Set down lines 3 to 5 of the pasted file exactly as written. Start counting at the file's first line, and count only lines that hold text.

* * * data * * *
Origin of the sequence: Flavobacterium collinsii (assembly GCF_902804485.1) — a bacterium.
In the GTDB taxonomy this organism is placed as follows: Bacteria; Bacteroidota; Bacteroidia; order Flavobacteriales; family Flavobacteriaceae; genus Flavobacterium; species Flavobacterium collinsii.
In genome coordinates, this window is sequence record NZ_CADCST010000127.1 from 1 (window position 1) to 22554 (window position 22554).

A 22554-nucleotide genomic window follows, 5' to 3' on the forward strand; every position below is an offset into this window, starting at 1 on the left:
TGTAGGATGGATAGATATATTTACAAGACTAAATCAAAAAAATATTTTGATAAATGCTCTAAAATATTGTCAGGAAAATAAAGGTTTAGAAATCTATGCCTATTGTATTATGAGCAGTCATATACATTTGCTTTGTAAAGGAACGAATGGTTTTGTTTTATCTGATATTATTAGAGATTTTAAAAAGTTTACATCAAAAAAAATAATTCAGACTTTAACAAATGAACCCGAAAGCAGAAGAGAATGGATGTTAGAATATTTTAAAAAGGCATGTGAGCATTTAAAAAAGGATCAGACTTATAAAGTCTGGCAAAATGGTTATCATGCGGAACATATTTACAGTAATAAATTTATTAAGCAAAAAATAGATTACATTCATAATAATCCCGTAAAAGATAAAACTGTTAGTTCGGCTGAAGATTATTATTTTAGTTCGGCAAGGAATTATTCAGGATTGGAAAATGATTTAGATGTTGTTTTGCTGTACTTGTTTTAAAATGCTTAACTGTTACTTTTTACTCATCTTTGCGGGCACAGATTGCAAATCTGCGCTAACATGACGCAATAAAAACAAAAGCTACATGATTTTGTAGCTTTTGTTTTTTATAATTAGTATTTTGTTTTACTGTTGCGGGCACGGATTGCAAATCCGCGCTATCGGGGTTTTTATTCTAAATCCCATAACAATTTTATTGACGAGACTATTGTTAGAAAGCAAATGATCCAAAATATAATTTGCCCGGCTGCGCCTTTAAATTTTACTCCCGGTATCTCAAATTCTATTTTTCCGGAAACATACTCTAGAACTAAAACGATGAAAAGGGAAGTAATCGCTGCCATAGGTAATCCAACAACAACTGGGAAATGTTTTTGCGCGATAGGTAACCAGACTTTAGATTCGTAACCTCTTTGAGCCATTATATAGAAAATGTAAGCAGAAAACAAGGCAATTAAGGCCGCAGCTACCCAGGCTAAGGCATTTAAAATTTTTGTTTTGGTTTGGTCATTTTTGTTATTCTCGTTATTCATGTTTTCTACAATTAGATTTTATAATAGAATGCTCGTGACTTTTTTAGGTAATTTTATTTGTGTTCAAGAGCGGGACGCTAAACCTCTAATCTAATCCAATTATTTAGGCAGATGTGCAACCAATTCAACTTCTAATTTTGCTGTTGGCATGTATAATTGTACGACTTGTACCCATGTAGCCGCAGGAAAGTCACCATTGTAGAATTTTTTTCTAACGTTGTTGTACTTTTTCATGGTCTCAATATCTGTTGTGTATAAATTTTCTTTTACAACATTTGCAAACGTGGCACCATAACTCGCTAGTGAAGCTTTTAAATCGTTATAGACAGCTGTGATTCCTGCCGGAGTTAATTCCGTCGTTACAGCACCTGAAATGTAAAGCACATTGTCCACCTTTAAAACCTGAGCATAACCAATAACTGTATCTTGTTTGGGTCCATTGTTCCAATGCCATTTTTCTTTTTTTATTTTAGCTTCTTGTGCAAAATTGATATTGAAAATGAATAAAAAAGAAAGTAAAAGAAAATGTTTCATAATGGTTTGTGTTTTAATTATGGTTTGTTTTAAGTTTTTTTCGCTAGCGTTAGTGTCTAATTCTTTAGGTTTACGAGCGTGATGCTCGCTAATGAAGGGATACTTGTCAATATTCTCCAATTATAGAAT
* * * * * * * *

In genome coordinates, this window is sequence record NZ_CADCST010000127.1 from 1 (window position 1) to 22554 (window position 22554).

A 22554-nucleotide genomic window follows, 5' to 3' on the forward strand; every position below is an offset into this window, starting at 1 on the left:
TGTAGGATGGATAGATATATTTACAAGACTAAATCAAAAAAATATTTTGATAAATGCTCTAAAATATTGTCAGGAAAATAAAGGTTTAGAAATCTATGCCTATTGTATTATGAGCAGTCATATACATTTGCTTTGTAAAGGAACGAATGGTTTTGTTTTATCTGATATTATTAGAGATTTTAAAAAGTTTACATCAAAAAAAATAATTCAGACTTTAACAAATGAACCCGAAAGCAGAAGAGAATGGATGTTAGAATATTTTAAAAAGGCATGTGAGCATTTAAAAAAGGATCAGACTTATAAAGTCTGGCAAAATGGTTATCATGCGGAACATATTTACAGTAATAAATTTATTAAGCAAAAAATAGATTACATTCATAATAATCCCGTAAAAGATAAAACTGTTAGTTCGGCTGAAGATTATTATTTTAGTTCGGCAAGGAATTATTCAGGATTGGAAAATGATTTAGATGTTGTTTTGCTGTACTTGTTTTAAAATGCTTAACTGTTACTTTTTACTCATCTTTGCGGGCACAGATTGCAAATCTGCGCTAACATGACGCAATAAAAACAAAAGCTACATGATTTTGTAGCTTTTGTTTTTTATAATTAGTATTTTGTTTTACTGTTGCGGGCACGGATTGCAAATCCGCGCTATCGGGGTTTTTATTCTAAATCCCATAACAATTTTATTGACGAGACTATTGTTAGAAAGCAAATGATCCAAAATATAATTTGCCCGGCTGCGCCTTTAAATTTTACTCCCGGTATCTCAAATTCTATTTTTCCGGAAACATACTCTAGAACTAAAACGATGAAAAGGGAAGTAATCGCTGCCATAGGTAATCCAACAACAACTGGGAAATGTTTTTGCGCGATAGGTAACCAGACTTTAGATTCGTAACCTCTTTGAGCCATTATATAGAAAATGTAAGCAGAAAACAAGGCAATTAAGGCCGCAGCTACCCAGGCTAAGGCATTTAAAATTTTTGTTTTGGTTTGGTCATTTTTGTTATTCTCGTTATTCATGTTTTCTACAATTAGATTTTATAATAGAATGCTCGTGACTTTTTTAGGTAATTTTATTTGTGTTCAAGAGCGGGACGCTAAACCTCTAATCTAATCCAATTATTTAGGCAGATGTGCAACCAATTCAACTTCTAATTTTGCTGTTGGCATGTATAATTGTACGACTTGTACCCATGTAGCCGCAGGAAAGTCACCATTGTAGAATTTTTTTCTAACGTTGTTGTACTTTTTCATGGTCTCAATATCTGTTGTGTATAAATTTTCTTTTACAACATTTGCAAACGTGGCACCATAACTCGCTAGTGAAGCTTTTAAATCGTTATAGACAGCTGTGATTCCTGCCGGAGTTAATTCCGTCGTTACAGCACCTGAAATGTAAAGCACATTGTCCACCTTTAAAACCTGAGCATAACCAATAACTGTATCTTGTTTGGGTCCATTGTTCCAATGCCATTTTTCTTTTTTTATTTTAGCTTCTTGTGCAAAATTGATATTGAAAATGAATAAAAAAGAAAGTAAAAGAAAATGTTTCATAATGGTTTGTGTTTTAATTATGGTTTGTTTTAAGTTTTTTTCGCTAGCGTTAGTGTCTAATTCTTTAGGTTTACGAGCGTGATGCTCGCTAATGAAGGGATACTTGTCAATATTCTCCAATTATAGAAT